Paralympics in Tokyo: Boccia participant David Smith defends particular person title with an thrilling victory

Venue: Tokyo, Japan Events: August 24-September 5 Time in Tokyo: BST +8
Cover: Follow on Radio 5 Live and on the BBC Sports website

Briton David Smith compared himself to Manchester United footballer Cristiano Ronaldo after winning his BC1 Paralympic Bocce Singles title with an exciting win in Tokyo.

The 32-year-old was 2-0 behind Chew Wei Lun from Malaysia after the first of four finals, but stormed back and won 4-2 for GB’s 30th gold at the Tokyo Games.

Smith had previously compared himself to six-time world snooker champion Ronnie O’Sullivan but said his approach in the final was more in line with the Portuguese striker.

“I like to be creative, I like to put on a show,” said Smith, “I like to play well, but I prefer to win, so I guess I could be put in that camp.

“I’m probably different from Ronnie and more like Ronaldo in that if I have to dig it up, I’ll do it – and I work hard to get what I have to do.”

The win brings Smith his fifth Paralympic medal, overtaking Nigel Murray as the most successful athlete in the country in the sport.

swimmer Becky Rotfern won silver in the SB13 100m breaststroke, just over a year after the birth of son Patrick.

The 21-year-old led at halftime, but was overtaken by the German Elena Krawzow, who won by 0.64 seconds, while Redfern drove a minute of 14.10 seconds.

Will Bayley and Paul Karabardak reached the finals of table tennis class 6-7 on Friday with a thrilling 2-1 win against Spain.

Wheelchair racer Sammi Kinghorn won her first Paralympic medal with bronze in the 100 m T53 in 16.53 seconds behind Chinese Gao Fang (16.29) and Zhou Hongzhuan (16.48).

There was also bronze for archers Victoria Rumary for women W1 and table tennis bronze for class 4-5 teams from Sue Bailey and Megan Shackleton and grade 8 team of Ross Wilson, Aaron McKibbin and Billy Shilton.

the GB men’s wheelchair basketball Team put in a strong performance in the second half to beat Canada by 66:52 as they continued their quest to add Paralympic gold to their European and World titles.

Defending champion in wheelchair tennis Gordon Reid and the runner-up in Rio and fellow countryman Alfie Hewett both reached the men’s singles semi-finals.

This means Britain guarantees a medal at the event because if Reid and Hewett lose their semifinals they would face each other in the play-off for the bronze medal.

Daniel Bethell He got off to a successful start when he became the first badminton player to represent the British at the Paralympics and defeated the Japanese Daisuke Fujihara with 21-11 21-7 in the SL3 individual class.

Super Smith retains his title

It’s now three gold medals for Smith, who has earned a reputation for colorful hairstyles at the Paralympic Games.

This time it was colored blue and red, after a blue mohawk in Rio five years ago and a red mohawk on his game debut in Beijing in 2008.

After a disappointing opening ending, he put up pressure on his younger opponent, who had won all of his five matches, to make it to the playoff.

“I didn’t play great, but I made it over the limit,” said Smith.

“There are a lot of things going on in my head right now, being the first BC1 to defend a Paralympic title and becoming the most successful British player of all time.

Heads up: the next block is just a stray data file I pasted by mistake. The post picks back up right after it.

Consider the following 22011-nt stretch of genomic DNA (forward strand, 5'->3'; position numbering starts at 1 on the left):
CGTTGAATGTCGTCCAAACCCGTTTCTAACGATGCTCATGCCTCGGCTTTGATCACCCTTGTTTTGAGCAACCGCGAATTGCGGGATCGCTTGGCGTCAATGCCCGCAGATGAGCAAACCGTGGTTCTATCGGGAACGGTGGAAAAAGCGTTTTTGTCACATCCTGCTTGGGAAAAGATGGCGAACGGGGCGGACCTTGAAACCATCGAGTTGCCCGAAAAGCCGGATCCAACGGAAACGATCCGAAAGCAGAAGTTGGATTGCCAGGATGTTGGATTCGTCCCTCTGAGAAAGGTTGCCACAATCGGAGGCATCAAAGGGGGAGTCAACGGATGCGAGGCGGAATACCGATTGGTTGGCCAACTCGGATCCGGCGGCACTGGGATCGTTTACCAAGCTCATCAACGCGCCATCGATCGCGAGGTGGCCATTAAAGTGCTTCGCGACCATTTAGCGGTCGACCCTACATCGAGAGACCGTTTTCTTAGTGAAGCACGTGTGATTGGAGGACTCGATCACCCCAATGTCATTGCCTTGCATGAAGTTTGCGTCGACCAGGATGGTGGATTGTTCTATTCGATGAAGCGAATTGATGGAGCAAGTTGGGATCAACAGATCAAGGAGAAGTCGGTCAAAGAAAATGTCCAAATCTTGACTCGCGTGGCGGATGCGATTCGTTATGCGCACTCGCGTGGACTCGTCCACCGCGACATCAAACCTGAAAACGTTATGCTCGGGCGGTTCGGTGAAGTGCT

“You try not to think about it, but it matters, I take care of things like that.

“It’s such a great sport and I just feel like we’re getting the recognition we deserve here. That makes me a little emotional.”

Teammate Scott McCowan lost 6: 1 against the Australian Daniel Michel in the bronze play-off in the BC3 category.

GB men show character and spirit

The men’s wheelchair basketball team was down 42-32 in the third quarter with four minutes to go, reaching their seventh consecutive Paralympic semi-final, facing hosts Japan in the quarter-finals on Friday.

Patrick Anderson kept Canada in the game by 22 points but Gaz Choudhry, who coaches the UK team with Haj Bhania, who was forced to stay in the UK after a positive coronavirus test, led his side with 21 points, 10 rebounds and 14 assists at.

Lee Manning (17 points and 19 rebounds) and Gregg Warburton (16 points) also made important contributions.

“We still have a lot of work to do and we see two more games,” said Warburton. “We achieved our first goal of reaching a semi-final.

“We show a lot of character and a lot of spirit. We believe no matter what situation we’re in, we can beat anyone. We just have to believe in it.”

World clock

German long jumper Markus Rehm couldn’t disturb his own world record but was an easy winner of the T64 long jump for his third straight title nonetheless.

The 33-year-old, who set a world record of 8.62 m at the European Championships in June, made it in Tokyo with 8.18 m, well ahead of French runner-up Dimitri Pavade (7.39 m).

Dutch Jetze Plat won his third gold medal of the Games by winning the H4 road race.

Plat had won triathlon gold on Sunday before taking gold in hand-cycling in the road race on Tuesday, finishing five minutes and 43 seconds ahead of his fiercest rival to complete the triple.

His teammate Jennette Jansen bridged a 33-year gap with gold in the women’s H1-4 road race.

Jansen, 53, won three athlete titles in Seoul in 1988 and also represented her country in wheelchair basketball before switching to cycling.

And there was another medal for Paralympics veterans Heinz Frei. The 63-year-old Swiss made his debut at the 1984 Olympic Games as a wheelchair user, then switched to cycling and won his 27th game medal with silver in the H3 time trial.

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